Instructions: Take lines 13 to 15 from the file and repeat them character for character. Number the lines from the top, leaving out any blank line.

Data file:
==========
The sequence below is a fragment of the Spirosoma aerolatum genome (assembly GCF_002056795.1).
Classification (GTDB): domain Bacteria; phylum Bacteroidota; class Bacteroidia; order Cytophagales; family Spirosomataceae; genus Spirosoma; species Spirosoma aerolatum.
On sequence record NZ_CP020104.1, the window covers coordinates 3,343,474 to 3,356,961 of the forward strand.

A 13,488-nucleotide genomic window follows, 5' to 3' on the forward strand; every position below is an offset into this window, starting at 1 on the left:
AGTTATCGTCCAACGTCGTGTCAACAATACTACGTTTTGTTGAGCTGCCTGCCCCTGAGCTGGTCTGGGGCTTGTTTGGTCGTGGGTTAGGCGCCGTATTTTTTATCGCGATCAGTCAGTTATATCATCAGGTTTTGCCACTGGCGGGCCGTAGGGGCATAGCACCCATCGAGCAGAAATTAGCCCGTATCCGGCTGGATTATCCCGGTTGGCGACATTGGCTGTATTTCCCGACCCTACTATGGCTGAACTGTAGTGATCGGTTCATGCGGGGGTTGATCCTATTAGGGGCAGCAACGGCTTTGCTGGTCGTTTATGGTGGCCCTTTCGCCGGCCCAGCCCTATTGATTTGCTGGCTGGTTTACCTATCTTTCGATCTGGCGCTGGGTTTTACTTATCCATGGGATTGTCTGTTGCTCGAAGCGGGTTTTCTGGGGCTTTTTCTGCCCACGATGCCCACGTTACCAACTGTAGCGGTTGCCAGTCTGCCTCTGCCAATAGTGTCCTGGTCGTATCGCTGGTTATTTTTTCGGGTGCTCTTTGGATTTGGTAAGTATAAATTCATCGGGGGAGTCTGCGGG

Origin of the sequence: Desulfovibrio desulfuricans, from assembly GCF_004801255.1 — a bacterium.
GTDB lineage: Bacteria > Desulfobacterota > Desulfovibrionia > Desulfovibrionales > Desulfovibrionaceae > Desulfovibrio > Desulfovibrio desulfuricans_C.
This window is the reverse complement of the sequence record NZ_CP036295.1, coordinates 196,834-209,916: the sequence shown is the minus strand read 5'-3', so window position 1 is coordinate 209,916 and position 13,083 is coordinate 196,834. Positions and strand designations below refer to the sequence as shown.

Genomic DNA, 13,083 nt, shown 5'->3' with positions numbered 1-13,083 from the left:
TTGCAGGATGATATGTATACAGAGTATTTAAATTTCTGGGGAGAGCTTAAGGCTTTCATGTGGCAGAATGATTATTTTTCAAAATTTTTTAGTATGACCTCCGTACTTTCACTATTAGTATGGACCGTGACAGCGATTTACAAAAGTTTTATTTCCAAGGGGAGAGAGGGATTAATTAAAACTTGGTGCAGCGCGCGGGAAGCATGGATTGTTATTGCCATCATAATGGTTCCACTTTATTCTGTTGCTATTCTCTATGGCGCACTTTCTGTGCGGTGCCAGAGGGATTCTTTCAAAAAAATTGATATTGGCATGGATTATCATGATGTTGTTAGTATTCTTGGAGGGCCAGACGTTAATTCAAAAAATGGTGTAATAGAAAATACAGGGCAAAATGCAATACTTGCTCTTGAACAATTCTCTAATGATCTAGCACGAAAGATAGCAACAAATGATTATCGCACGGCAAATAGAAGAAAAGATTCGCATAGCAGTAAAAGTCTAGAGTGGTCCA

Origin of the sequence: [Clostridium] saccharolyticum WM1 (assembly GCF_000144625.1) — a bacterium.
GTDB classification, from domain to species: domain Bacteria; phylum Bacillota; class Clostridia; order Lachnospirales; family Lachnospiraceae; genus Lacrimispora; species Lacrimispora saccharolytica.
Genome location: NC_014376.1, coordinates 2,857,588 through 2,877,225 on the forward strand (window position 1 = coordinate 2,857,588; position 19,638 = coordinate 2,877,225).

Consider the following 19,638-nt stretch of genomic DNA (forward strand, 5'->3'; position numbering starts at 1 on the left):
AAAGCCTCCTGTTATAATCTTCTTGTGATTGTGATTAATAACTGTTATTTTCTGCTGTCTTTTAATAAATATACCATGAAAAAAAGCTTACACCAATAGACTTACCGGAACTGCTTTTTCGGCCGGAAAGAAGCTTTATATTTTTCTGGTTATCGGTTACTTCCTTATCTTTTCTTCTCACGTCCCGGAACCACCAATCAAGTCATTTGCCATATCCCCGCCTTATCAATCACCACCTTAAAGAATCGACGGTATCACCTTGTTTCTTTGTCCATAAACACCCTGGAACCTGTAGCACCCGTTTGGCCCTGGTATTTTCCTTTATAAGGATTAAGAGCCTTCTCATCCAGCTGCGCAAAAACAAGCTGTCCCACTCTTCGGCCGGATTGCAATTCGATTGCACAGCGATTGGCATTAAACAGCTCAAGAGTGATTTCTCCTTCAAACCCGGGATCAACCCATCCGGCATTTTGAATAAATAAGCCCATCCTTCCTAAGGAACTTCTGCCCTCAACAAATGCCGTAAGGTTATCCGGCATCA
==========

Genome location: NC_014376.1, coordinates 2,857,588 through 2,877,225 on the forward strand (window position 1 = coordinate 2,857,588; position 19,638 = coordinate 2,877,225).

Consider the following 19,638-nt stretch of genomic DNA (forward strand, 5'->3'; position numbering starts at 1 on the left):
AAAGCCTCCTGTTATAATCTTCTTGTGATTGTGATTAATAACTGTTATTTTCTGCTGTCTTTTAATAAATATACCATGAAAAAAAGCTTACACCAATAGACTTACCGGAACTGCTTTTTCGGCCGGAAAGAAGCTTTATATTTTTCTGGTTATCGGTTACTTCCTTATCTTTTCTTCTCACGTCCCGGAACCACCAATCAAGTCATTTGCCATATCCCCGCCTTATCAATCACCACCTTAAAGAATCGACGGTATCACCTTGTTTCTTTGTCCATAAACACCCTGGAACCTGTAGCACCCGTTTGGCCCTGGTATTTTCCTTTATAAGGATTAAGAGCCTTCTCATCCAGCTGCGCAAAAACAAGCTGTCCCACTCTTCGGCCGGATTGCAATTCGATTGCACAGCGATTGGCATTAAACAGCTCAAGAGTGATTTCTCCTTCAAACCCGGGATCAACCCATCCGGCATTTTGAATAAATAAGCCCATCCTTCCTAAGGAACTTCTGCCCTCAACAAATGCCGTAAGGTTATCCGGCATCA